An Atlas holds it all together
The heart of the volume is the Atlas, which provides in-depth, lavishly illustrated information and discussion about the country’s major transit systems, from New York City, the mother of them all, down to Fort Collins, Colorado, which recently opened a five-mile BRT system (with an average weekday ridership of 4,680 and a ridership per mile of 936—statistics like this are provided for each system). If you want to know about Honolulu’s transit, now you can (it is still largely under construction). The book is filled with intriguing information nuggets, such as that Eugene, Oregon has one of the nation’s best BRT systems.
The Atlas is smartly organized. Each section shows logos for all transit agencies in that location, rates each individual system, such as a specific bus network or a commuter rail, as high performing, low performing, or in between, and includes two maps, one showing the overall transit system and the second breaking down frequent transit availability, showing population and proximity. It even shows gaps where coverage is lacking, as is invariable for even the best system. Finally, the book includes a thoughtful and detailed discussion of the history and capacity of each system, as well as assessing its strengths and weaknesses.
Transit in Washington, DC
Let’s take Washington, DC – the metropolitan area I am most familiar with – as an example. Spieler discusses the transformation, beginning in the 1970s, from a car-oriented city with a few bus routes to one of the most impressive transit cities in the United States, in which 40 percent of residents use public transit. Metrorail is the heart of the system, six lines that converge in the city to provide local transit as well as reaching out to commuters at the periphery. Many of the transit stations, even outside the core city, are surrounded by dense, walkable places. By the admittedly low U.S. standards for public transit, the DC region is a dazzling success.
Spieler does miss some of the problems with the Washington, DC system, however. The number of transit stations with forbidding parking lots that discourage walking remains high. Even more important, for at least the past decade the region has been on the verge of a “transit death spiral” due to deferred maintenance. This has meant frequent delays, prominent accidents, and poor performance in key areas such as escalators. these problems, in turn, reduced ridership and fares, making it difficult to pay for needed upgrades.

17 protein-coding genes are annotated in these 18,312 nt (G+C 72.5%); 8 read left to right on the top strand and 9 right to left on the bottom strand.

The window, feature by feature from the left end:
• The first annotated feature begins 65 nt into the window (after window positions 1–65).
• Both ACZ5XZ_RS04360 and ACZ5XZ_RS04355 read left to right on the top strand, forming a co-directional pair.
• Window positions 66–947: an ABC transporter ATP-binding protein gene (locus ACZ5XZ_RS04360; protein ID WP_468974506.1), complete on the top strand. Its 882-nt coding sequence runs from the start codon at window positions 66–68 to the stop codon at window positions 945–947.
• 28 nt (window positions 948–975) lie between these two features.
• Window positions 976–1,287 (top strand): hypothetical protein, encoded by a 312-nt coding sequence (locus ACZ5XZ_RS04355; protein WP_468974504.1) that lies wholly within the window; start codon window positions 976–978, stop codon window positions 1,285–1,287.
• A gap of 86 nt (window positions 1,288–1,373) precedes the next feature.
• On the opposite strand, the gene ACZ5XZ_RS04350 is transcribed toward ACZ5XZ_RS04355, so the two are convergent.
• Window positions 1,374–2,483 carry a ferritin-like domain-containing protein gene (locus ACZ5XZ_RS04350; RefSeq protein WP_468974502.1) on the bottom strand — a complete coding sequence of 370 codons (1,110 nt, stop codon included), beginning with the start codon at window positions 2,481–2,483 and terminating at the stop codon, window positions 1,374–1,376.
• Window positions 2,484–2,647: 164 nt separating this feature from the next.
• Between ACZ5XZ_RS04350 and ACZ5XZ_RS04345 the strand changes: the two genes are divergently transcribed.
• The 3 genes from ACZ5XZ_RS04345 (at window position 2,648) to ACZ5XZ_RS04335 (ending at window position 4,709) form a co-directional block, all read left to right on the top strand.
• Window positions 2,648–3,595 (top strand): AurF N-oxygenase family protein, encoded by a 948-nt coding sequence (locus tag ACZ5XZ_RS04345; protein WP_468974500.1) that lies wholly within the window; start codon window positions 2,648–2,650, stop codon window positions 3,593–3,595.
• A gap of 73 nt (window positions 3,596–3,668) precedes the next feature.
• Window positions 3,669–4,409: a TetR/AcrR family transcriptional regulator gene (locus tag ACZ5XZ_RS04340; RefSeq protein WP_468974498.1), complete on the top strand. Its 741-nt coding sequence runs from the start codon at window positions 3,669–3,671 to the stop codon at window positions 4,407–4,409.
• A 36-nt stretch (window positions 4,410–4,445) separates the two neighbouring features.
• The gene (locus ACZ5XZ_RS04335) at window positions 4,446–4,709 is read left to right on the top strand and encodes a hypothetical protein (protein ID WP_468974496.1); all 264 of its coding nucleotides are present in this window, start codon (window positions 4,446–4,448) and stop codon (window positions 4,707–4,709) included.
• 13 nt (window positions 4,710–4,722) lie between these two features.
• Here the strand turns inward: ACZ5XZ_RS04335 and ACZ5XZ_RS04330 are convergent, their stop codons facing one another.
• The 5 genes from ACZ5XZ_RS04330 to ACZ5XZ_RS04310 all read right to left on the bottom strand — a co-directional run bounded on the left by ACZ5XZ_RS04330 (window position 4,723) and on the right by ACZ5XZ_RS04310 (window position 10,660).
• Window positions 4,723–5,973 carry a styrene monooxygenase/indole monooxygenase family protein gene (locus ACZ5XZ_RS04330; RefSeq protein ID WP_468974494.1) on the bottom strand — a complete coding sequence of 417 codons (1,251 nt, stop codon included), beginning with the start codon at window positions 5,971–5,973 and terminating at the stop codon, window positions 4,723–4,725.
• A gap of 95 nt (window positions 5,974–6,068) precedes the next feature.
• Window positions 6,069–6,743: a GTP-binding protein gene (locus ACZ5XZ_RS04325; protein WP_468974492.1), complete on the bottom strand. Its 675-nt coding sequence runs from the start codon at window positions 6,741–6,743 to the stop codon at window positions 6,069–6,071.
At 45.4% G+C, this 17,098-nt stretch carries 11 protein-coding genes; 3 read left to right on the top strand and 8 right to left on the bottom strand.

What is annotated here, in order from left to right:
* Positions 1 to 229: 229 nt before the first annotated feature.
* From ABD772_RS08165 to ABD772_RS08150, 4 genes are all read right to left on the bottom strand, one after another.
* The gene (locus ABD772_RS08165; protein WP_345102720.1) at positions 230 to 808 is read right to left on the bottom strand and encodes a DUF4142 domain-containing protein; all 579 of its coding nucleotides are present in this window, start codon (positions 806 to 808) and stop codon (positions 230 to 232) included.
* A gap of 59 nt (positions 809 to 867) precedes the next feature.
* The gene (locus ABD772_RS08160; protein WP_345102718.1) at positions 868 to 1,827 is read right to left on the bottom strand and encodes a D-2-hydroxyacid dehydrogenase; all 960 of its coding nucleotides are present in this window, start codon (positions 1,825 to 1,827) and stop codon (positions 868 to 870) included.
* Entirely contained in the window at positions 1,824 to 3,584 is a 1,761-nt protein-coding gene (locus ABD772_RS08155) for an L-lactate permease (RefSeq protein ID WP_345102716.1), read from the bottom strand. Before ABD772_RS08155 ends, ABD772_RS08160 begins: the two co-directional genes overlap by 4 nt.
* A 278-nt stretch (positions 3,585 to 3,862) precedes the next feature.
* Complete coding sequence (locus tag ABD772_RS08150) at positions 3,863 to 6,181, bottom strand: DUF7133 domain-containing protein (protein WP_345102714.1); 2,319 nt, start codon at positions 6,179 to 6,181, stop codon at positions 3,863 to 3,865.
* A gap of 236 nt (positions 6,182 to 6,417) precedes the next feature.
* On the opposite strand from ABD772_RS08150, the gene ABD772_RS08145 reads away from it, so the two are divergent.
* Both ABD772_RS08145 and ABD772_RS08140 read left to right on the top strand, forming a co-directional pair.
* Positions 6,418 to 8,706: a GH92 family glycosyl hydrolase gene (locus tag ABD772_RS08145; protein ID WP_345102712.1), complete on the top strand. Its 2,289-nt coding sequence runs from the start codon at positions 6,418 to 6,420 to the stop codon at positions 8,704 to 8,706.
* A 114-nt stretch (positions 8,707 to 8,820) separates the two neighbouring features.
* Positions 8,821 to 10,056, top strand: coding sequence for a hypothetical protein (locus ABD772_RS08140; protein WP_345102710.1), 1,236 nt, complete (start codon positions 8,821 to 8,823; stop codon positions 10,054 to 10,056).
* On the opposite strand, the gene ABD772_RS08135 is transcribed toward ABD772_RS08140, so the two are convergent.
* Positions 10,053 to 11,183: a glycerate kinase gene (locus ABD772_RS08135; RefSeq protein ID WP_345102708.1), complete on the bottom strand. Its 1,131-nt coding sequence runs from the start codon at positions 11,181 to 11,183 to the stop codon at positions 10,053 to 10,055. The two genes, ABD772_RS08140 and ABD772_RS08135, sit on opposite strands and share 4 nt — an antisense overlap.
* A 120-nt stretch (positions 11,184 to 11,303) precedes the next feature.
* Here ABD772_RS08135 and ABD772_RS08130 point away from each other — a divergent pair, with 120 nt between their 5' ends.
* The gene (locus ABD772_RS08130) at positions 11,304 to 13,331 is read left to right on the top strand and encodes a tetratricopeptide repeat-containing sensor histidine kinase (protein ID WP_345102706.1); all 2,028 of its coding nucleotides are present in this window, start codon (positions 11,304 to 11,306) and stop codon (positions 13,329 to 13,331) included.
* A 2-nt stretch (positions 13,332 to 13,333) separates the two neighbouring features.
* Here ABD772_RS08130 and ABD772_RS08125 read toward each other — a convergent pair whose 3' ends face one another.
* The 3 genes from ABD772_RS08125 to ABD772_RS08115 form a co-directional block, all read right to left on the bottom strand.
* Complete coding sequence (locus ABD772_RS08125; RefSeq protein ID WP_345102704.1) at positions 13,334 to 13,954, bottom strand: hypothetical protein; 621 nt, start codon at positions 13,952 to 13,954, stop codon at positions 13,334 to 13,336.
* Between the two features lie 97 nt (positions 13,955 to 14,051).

Fortunately, a couple of interventions from the federal government and local jurisdictions have largely turned the situation around. Yet service is still only adequate on weekends and off-peak hours, and the region remains halfway between having full-service seven-day options and being a primarily commuter-oriented system. So one lesson that could be added to Trains, Buses, People is for transit to invest early and generously in maintenance.
Of course, a relatively slim volume cannot possibly cover 47 metropolitan areas in all their complexity. What Trains, Buses, People does accomplish is impressive enough, particularly as the work of one individual. All in all, the book shows what’s wrong and right with U.S. transit, providing an invaluable blueprint for planners. It will also keep transit wonks happily browsing for years to come.
Photo of people boarding a bus in Arlington, Virginia by Sam Kittner for Mobility Lab.